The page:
Dental Hygiene in the Middle Ages – A Complete Guide

One of the most widespread misbelieves about the Middle Ages is that everybody was always dirty and nobody cleaned their teeth which – according to the stereotype – resulted in horrible tooth decay and bad breath. But in reality, people in the Middle Ages believed that bad smells (including bad breath) transmitted diseases. So if people in the Middle Ages tried to avoid bad smells then how did they clean their teeth to avoid tooth decay and the bad breath that comes with it?

While toothbrushes existed in the Middle Ages they were expensive and rare. A cheaper alternative was to chew young twigs and use the unraveled end as an improvised toothbrush. The most common way for medieval people to clean their teeth was to repeatedly wash out their mouths with a mixture of water, wine, and herbs (basically a medieval mouthwash). These measures might sound unsophisticated, but they were quite effective!

By the way, not only dental hygiene was important to medieval people. Unlike the common cliche, medieval people also bathed regularly. You can find out more about bathing in the Middle Ages and how often even medieval peasants bathed in my article here.

But for now, I would like to focus on dental hygiene in the Middle Ages.

Were there toothbrushes in the Middle Ages?

When we think of cleaning our teeth, then the first tool that comes to mind is the toothbrush. However, toothbrushes already existed in the (Late) Middle Ages.

The toothbrushes that existed in the Late Middle Ages usually had a wooden or metal body to which brushes made from bundles of hair were attached with wires or cords. However, these toothbrushes were expensive and extremely rare.

So yes, toothbrushes already existed in the Middle Ages. But since they were so expensive, only a tiny minority would use them. The vast majority had to use other tools and ways to clean their teeth.

Let`s take a look!

How did people in the Middle Ages clean their teeth?

When it comes to cleaning teeth in the Middle Ages, then there were basically two options.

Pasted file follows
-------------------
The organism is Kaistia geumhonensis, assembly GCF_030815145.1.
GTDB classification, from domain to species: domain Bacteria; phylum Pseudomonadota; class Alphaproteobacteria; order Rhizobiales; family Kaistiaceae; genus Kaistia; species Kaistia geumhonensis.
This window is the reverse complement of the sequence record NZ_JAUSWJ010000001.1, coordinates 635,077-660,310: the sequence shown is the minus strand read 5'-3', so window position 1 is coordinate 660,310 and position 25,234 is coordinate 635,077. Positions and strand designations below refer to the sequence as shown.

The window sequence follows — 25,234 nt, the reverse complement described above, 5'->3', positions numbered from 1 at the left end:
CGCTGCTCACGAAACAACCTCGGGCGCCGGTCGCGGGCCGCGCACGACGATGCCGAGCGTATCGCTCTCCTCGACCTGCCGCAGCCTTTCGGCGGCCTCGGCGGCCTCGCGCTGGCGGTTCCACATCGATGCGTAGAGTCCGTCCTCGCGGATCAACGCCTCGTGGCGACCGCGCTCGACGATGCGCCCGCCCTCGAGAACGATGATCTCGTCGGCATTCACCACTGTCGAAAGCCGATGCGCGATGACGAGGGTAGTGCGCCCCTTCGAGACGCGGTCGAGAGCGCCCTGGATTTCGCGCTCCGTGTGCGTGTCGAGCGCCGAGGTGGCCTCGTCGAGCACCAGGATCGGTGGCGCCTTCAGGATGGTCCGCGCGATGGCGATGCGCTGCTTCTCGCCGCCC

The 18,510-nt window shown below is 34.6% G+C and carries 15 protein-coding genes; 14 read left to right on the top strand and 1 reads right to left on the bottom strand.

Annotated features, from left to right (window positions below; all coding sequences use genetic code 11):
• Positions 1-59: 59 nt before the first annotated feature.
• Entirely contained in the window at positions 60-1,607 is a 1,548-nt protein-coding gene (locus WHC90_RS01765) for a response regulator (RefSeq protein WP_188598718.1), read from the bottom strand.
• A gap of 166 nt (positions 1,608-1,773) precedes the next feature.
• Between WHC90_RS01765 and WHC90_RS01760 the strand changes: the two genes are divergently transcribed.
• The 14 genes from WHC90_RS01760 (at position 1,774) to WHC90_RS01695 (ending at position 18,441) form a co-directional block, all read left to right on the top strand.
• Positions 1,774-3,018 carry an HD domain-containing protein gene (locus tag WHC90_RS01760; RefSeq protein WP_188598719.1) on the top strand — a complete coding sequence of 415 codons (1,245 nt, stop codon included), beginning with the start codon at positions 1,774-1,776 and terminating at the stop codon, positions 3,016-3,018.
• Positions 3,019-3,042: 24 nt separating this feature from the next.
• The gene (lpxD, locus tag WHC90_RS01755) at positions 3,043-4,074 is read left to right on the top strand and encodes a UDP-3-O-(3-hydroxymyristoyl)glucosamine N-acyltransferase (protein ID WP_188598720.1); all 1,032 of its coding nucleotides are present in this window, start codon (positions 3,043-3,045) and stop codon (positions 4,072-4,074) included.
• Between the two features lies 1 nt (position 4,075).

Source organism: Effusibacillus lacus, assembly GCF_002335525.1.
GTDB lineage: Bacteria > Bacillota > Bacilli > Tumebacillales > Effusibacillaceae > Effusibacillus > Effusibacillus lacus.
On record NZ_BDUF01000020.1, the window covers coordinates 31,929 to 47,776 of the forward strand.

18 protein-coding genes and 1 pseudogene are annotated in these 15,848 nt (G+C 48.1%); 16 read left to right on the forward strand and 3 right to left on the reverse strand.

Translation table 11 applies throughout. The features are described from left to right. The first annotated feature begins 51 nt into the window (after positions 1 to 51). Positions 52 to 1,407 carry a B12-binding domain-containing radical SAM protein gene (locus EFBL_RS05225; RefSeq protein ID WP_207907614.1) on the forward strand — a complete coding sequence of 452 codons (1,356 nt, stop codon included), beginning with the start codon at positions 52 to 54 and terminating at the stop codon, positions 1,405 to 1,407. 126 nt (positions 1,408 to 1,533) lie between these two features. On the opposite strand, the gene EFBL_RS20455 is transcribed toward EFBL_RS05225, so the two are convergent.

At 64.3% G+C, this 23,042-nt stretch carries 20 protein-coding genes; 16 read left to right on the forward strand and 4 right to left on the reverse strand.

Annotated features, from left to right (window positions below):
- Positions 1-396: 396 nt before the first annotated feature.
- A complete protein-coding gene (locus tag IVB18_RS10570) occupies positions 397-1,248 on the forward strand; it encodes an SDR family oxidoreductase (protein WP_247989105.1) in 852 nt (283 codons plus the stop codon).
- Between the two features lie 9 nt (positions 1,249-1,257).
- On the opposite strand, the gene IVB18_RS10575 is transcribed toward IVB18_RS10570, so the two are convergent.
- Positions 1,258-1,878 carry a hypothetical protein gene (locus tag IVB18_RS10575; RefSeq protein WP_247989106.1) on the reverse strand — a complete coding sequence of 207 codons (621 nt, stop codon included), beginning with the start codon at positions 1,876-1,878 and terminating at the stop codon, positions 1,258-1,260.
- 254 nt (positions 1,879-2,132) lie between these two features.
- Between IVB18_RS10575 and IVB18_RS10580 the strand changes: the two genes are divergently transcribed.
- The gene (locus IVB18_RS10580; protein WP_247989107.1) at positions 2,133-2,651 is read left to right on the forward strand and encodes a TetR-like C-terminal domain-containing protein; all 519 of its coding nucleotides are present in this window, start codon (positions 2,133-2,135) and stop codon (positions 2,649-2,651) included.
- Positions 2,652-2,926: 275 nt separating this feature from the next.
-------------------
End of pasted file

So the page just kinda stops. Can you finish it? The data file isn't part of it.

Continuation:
Option number one was to use improvised toothbrushes and brush the teeth with those. By chewing on one end of young twigs until that end became fibrous, medieval people were able to make improvised toothbrushes to clean their teeth. That worked pretty well, especially when a paste of salt and herbs (like cloves) was used as toothpaste. But while salt was easily available and rather cheap in the Middle Ages, the same can not be said for cloves. Additionally, the process of cleaning the teeth with such an improvised toothbrush takes forever and it is quite hard to get to all the teeth (and especially the rear side of the teeth).

Because of that, chewing on twigs and using them as improvised toothbrushes was not the most common way people in the Middle Ages cleaned their teeth.

Instead, they used an early version of something that many of us use to this day. Mouthwash!

The most common method that people in the Middle Ages used to clean their teeth was to repeatedly wash out their mouths with mouthwash. These medieval mouthwashes were made by mixing water and wine and – when available – different herbs like sage or crushed cloves. Not only did that clean the teeth quite effectively, but the herbs also ensured a pleasant breath.

These medieval mouthwashes were also not just effective, they were also quite inexpensive since both water and wine were part of the diet of medieval peasants and herbs were usually also grown in the gardens.

Speaking of wine and the daily medieval diet. Have you ever heard somebody say that people in the Middle Ages always drank alcohol because the water was unsafe to drink? Well, that is a myth! Here you can find out more about that myth and why people in the Middle Ages really drank alcohol.

Ok. So the most common way medieval people cleaned their teeth was to use mouthwash. But just how effective was that?

Did people in the Middle Ages have bad teeth?

There is the stereotype that everybody in the Middle Ages had horrible teeth, Caries, and tooth decay. But that is not backed by archaeological findings. Instead, most medieval sceletons have pretty good teeth with way fewer cases of Caries than modern-day people!

The reason for that was probably not just the dental care that has been illuminated in this article, but also the typical medieval diet (which was much better than its modern reputation)! Here you can find out more about the daily diet of a medieval peasant.

And here you can find out more about the diet of a medieval knight.

Take care of yourself because you deserve it. You really do.

Until next time

Yours truly

Luke Reitzer


Rolf Will: Zähne, Menschen und Kulturen Evolution, phylogenetische und kulturhistorische Aspekte; eine Dokumentation aus Jahrtausenden (2001 Weißbach).

Daniela Rösing: Von der Badestube zum Badekabinett. Badekultur im Mittelalter und in der frühen Neuzeit (Zülpich 2014).